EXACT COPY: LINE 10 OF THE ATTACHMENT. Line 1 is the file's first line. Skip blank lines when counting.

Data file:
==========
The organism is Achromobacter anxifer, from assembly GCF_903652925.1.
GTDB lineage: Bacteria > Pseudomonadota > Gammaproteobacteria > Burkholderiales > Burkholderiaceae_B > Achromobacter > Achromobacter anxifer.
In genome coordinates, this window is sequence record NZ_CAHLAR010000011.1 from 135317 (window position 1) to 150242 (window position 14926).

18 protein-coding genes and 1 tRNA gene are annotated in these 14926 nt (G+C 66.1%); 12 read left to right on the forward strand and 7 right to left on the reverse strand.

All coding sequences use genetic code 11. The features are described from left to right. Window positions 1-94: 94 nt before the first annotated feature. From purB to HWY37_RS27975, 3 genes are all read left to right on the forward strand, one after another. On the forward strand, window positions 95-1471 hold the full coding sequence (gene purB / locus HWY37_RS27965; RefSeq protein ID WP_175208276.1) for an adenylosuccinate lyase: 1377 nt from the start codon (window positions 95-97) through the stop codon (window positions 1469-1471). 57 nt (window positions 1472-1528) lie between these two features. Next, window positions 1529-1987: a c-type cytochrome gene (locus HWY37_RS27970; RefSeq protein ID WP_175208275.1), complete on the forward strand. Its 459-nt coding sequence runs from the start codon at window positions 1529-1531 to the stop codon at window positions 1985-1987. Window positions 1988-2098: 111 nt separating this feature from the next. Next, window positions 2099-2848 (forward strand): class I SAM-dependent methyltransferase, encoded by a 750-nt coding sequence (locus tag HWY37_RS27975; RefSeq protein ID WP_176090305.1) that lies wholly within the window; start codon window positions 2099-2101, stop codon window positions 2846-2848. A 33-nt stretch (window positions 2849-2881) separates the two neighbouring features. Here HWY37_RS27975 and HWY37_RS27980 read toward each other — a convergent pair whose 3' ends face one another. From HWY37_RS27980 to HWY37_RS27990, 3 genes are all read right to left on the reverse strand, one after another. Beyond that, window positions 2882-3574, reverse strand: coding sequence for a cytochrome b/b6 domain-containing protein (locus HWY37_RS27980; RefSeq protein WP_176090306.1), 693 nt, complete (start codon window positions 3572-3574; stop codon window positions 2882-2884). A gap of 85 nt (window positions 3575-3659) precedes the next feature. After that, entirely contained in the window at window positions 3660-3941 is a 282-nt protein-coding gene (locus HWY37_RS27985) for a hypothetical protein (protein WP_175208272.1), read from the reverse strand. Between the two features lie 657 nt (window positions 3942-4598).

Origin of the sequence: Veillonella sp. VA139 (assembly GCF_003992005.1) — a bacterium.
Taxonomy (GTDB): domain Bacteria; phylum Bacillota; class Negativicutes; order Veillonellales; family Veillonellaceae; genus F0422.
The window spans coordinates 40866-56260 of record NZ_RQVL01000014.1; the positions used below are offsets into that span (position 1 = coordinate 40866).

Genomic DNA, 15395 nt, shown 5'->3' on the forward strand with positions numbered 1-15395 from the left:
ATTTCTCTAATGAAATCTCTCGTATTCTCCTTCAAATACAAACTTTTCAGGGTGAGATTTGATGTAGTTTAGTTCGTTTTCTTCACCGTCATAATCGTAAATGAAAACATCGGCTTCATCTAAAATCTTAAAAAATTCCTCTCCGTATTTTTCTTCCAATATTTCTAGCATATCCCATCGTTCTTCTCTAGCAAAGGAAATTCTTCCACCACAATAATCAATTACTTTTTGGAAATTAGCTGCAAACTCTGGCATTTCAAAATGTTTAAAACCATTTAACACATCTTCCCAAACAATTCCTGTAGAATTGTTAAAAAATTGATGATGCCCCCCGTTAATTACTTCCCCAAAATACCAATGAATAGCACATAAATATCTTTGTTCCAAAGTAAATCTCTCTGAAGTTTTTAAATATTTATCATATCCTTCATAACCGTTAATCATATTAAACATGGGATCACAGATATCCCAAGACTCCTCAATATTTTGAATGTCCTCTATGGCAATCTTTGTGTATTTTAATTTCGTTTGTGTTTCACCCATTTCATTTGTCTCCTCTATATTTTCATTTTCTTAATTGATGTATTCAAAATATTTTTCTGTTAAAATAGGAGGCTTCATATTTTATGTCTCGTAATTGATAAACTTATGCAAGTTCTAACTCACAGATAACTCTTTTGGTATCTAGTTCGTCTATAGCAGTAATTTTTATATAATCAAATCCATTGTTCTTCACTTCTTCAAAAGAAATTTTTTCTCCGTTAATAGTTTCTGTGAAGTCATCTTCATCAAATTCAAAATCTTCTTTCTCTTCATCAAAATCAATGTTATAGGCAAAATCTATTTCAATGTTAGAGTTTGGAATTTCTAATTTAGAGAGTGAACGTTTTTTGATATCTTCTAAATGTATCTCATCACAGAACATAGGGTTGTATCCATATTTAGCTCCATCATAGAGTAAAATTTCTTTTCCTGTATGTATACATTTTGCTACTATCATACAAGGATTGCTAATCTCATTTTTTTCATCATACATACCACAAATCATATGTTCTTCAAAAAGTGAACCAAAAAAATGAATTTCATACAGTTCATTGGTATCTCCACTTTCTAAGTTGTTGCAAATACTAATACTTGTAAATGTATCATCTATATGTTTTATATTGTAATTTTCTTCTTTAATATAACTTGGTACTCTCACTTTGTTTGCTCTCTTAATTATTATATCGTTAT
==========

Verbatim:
ATTTCTCTAATGAAATCTCTCGTATTCTCCTTCAAATACAAACTTTTCAGGGTGAGATTTGATGTAGTTTAGTTCGTTTTCTTCACCGTCATAATCGTAAATGAAAACATCGGCTTCATCTAAAATCTTAAAAAATTCCTCTCCGTATTTTTCTTCCAATATTTCTAGCATATCCCATCGTTCTTCTCTAGCAAAGGAAATTCTTCCACCACAATAATCAATTACTTTTTGGAAATTAGCTGCAAACTCTGGCATTTCAAAATGTTTAAAACCATTTAACACATCTTCCCAAACAATTCCTGTAGAATTGTTAAAAAATTGATGATGCCCCCCGTTAATTACTTCCCCAAAATACCAATGAATAGCACATAAATATCTTTGTTCCAAAGTAAATCTCTCTGAAGTTTTTAAATATTTATCATATCCTTCATAACCGTTAATCATATTAAACATGGGATCACAGATATCCCAAGACTCCTCAATATTTTGAATGTCCTCTATGGCAATCTTTGTGTATTTTAATTTCGTTTGTGTTTCACCCATTTCATTTGTCTCCTCTATATTTTCATTTTCTTAATTGATGTATTCAAAATATTTTTCTGTTAAAATAGGAGGCTTCATATTTTATGTCTCGTAATTGATAAACTTATGCAAGTTCTAACTCACAGATAACTCTTTTGGTATCTAGTTCGTCTATAGCAGTAATTTTTATATAATCAAATCCATTGTTCTTCACTTCTTCAAAAGAAATTTTTTCTCCGTTAATAGTTTCTGTGAAGTCATCTTCATCAAATTCAAAATCTTCTTTCTCTTCATCAAAATCAATGTTATAGGCAAAATCTATTTCAATGTTAGAGTTTGGAATTTCTAATTTAGAGAGTGAACGTTTTTTGATATCTTCTAAATGTATCTCATCACAGAACATAGGGTTGTATCCATATTTAGCTCCATCATAGAGTAAAATTTCTTTTCCTGTATGTATACATTTTGCTACTATCATACAAGGATTGCTAATCTCATTTTTTTCATCATACATACCACAAATCATATGTTCTTCAAAAAGTGAACCAAAAAAATGAATTTCATACAGTTCATTGGTATCTCCACTTTCTAAGTTGTTGCAAATACTAATACTTGTAAATGTATCATCTATATGTTTTATATTGTAATTTTCTTCTTTAATATAACTTGGTACTCTCACTTTGTTTGCTCTCTTAATTATTATATCGTTAT